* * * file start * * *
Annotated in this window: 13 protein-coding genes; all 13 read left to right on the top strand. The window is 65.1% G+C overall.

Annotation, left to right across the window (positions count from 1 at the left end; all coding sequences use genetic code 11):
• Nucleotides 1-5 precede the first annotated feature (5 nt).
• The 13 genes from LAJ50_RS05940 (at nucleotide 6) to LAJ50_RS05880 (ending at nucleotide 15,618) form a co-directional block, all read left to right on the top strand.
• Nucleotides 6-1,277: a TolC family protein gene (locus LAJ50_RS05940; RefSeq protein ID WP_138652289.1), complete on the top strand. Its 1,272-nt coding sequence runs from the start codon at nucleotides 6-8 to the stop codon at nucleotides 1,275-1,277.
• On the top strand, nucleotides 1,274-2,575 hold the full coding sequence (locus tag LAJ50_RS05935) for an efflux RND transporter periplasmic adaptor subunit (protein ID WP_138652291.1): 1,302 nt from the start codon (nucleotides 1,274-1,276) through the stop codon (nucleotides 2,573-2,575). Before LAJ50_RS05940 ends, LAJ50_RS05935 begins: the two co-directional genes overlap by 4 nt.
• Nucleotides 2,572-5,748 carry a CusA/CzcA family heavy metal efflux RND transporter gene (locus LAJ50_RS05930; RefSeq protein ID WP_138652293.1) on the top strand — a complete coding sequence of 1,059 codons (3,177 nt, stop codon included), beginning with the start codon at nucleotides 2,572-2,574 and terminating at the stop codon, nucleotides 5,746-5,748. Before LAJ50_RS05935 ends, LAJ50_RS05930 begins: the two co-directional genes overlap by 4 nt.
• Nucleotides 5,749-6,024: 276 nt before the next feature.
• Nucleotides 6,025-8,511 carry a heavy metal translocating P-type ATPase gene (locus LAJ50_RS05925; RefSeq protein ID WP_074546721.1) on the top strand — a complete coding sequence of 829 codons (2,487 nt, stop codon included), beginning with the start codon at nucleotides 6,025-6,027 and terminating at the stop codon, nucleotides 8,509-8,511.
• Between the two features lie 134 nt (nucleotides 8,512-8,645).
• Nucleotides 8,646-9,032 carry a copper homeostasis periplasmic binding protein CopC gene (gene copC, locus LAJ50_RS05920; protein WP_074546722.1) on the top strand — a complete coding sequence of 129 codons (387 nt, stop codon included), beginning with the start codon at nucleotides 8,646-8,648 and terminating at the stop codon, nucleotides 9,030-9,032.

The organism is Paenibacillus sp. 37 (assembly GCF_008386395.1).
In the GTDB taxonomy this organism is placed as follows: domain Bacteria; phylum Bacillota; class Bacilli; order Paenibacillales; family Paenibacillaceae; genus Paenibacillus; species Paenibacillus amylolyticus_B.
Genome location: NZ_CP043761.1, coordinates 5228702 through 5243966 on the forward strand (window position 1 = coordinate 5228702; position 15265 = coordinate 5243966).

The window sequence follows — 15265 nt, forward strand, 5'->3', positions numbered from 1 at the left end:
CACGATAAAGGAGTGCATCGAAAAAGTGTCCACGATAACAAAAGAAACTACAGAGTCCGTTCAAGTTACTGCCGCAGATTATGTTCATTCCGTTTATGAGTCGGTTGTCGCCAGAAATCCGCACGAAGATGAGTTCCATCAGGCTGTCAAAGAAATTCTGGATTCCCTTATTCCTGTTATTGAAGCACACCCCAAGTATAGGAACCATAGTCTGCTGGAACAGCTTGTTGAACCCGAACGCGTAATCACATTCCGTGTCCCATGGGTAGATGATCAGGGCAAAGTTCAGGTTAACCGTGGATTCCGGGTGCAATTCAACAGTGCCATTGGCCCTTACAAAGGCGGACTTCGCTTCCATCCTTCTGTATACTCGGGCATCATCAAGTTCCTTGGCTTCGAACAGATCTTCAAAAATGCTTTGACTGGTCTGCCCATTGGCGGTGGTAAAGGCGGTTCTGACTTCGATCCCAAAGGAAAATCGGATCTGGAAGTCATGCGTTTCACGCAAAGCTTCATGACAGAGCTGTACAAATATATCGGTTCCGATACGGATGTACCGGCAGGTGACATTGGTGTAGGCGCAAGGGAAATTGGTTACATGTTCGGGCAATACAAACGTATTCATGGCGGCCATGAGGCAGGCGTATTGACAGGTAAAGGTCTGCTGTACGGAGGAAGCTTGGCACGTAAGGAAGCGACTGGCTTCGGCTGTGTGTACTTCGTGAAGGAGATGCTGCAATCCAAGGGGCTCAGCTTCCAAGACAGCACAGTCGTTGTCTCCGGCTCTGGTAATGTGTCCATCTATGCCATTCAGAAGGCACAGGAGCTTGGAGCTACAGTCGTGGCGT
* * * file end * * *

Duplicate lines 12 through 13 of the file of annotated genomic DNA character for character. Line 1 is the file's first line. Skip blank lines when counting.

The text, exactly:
The organism is Paenibacillus sp. 37 (assembly GCF_008386395.1).
In the GTDB taxonomy this organism is placed as follows: domain Bacteria; phylum Bacillota; class Bacilli; order Paenibacillales; family Paenibacillaceae; genus Paenibacillus; species Paenibacillus amylolyticus_B.